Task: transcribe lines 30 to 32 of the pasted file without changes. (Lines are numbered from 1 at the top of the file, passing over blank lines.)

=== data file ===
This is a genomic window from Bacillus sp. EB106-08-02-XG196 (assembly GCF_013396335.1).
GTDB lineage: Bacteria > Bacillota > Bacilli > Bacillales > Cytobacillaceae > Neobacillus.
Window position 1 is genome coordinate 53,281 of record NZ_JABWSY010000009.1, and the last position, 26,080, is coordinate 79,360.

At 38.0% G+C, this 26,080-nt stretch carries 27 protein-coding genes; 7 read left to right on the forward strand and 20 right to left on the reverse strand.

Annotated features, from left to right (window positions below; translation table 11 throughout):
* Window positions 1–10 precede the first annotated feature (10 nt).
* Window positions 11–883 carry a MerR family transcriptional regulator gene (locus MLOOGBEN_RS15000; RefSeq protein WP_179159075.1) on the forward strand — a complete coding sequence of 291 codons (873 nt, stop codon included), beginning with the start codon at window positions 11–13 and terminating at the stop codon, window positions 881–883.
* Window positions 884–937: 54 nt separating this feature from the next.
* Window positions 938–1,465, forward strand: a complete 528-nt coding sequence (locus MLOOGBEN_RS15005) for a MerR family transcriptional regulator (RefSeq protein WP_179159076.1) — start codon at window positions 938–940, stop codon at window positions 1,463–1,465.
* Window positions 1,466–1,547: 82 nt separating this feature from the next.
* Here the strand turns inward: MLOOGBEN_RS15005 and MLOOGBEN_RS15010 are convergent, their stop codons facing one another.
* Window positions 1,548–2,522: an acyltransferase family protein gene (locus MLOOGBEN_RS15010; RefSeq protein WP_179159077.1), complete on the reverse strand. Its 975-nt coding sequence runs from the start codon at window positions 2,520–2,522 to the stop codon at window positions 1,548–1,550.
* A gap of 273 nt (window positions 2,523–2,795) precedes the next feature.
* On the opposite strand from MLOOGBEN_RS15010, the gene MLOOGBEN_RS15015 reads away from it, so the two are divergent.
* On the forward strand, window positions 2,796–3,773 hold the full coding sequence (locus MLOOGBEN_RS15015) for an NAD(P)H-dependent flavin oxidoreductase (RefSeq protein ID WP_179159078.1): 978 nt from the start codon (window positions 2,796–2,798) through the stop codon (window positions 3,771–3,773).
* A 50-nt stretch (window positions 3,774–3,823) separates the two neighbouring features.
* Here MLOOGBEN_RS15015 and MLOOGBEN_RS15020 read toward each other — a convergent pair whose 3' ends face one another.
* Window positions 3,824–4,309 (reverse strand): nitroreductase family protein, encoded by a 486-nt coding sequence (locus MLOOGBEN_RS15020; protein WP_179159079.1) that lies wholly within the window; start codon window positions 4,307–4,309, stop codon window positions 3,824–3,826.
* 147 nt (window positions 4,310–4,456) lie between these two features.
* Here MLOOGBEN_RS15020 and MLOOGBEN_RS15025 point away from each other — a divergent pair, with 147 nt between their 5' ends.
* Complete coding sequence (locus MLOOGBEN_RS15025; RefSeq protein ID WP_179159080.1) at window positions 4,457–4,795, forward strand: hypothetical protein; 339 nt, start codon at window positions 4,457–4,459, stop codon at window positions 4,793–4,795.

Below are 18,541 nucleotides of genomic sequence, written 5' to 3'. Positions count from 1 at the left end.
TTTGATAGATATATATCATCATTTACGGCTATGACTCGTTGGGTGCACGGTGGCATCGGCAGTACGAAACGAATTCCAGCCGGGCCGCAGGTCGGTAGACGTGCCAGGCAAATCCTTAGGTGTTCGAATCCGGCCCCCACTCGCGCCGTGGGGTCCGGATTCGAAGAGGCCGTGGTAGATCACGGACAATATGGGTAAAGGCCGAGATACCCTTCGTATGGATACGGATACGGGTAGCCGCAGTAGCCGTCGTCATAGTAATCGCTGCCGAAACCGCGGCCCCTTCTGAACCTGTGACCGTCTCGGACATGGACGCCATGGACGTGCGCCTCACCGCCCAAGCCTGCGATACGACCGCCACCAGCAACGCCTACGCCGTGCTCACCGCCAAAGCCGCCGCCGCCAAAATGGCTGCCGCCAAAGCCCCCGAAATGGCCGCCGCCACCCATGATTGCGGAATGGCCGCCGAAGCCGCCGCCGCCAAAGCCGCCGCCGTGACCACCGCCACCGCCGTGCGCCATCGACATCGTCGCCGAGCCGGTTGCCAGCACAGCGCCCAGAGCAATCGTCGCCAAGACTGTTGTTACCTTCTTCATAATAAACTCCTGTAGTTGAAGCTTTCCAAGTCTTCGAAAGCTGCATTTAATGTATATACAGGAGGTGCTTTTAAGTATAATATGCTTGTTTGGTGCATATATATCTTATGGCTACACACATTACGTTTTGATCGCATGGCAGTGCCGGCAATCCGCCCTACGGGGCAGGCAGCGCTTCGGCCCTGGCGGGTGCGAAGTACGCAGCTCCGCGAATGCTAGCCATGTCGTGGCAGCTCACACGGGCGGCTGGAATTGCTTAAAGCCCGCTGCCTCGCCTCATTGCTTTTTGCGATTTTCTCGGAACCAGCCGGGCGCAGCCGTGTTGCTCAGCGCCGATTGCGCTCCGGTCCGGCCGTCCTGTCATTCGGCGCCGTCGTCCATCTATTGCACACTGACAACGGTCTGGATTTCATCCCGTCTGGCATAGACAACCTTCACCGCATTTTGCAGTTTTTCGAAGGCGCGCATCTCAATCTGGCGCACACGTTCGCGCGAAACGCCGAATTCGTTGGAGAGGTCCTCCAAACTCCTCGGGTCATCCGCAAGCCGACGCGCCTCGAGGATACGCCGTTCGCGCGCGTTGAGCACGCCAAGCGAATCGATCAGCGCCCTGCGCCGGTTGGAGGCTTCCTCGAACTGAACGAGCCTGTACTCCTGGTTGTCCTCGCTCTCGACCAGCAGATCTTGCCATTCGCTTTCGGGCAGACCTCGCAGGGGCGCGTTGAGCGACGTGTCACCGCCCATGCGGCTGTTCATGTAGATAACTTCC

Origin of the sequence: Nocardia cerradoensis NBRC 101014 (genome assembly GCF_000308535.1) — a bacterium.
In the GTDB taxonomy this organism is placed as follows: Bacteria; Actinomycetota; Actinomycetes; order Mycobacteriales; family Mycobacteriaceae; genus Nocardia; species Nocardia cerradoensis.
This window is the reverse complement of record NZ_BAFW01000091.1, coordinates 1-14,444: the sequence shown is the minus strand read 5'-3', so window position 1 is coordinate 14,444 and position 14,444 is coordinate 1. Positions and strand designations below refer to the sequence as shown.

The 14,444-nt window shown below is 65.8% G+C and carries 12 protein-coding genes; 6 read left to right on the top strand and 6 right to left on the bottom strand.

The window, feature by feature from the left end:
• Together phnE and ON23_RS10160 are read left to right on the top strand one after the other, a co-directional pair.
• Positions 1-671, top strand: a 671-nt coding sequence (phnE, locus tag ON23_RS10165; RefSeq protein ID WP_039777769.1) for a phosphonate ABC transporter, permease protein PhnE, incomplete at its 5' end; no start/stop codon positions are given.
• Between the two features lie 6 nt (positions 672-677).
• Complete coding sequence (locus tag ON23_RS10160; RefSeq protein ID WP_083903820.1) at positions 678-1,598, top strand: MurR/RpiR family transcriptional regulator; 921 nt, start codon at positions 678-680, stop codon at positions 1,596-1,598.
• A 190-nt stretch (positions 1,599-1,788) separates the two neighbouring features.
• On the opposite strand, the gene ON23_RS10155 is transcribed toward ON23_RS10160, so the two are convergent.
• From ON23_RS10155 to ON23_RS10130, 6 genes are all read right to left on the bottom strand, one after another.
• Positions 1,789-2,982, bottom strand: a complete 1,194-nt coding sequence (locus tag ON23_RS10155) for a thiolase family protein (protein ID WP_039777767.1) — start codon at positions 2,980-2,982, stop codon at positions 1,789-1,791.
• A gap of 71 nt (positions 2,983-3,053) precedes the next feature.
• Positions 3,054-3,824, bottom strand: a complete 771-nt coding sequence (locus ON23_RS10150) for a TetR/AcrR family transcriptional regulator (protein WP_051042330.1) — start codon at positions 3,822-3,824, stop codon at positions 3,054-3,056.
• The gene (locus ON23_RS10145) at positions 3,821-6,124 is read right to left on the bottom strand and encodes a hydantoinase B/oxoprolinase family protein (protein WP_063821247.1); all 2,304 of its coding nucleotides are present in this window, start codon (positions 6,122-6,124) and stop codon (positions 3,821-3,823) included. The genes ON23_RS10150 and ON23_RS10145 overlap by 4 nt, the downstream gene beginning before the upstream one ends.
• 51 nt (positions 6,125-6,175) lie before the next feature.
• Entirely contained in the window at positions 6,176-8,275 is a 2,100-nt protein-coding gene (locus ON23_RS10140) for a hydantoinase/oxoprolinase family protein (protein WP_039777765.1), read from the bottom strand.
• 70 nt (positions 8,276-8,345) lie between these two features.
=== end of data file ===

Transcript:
• Positions 1-671, top strand: a 671-nt coding sequence (phnE, locus tag ON23_RS10165; RefSeq protein ID WP_039777769.1) for a phosphonate ABC transporter, permease protein PhnE, incomplete at its 5' end; no start/stop codon positions are given.
• Between the two features lie 6 nt (positions 672-677).
• Complete coding sequence (locus tag ON23_RS10160; RefSeq protein ID WP_083903820.1) at positions 678-1,598, top strand: MurR/RpiR family transcriptional regulator; 921 nt, start codon at positions 678-680, stop codon at positions 1,596-1,598.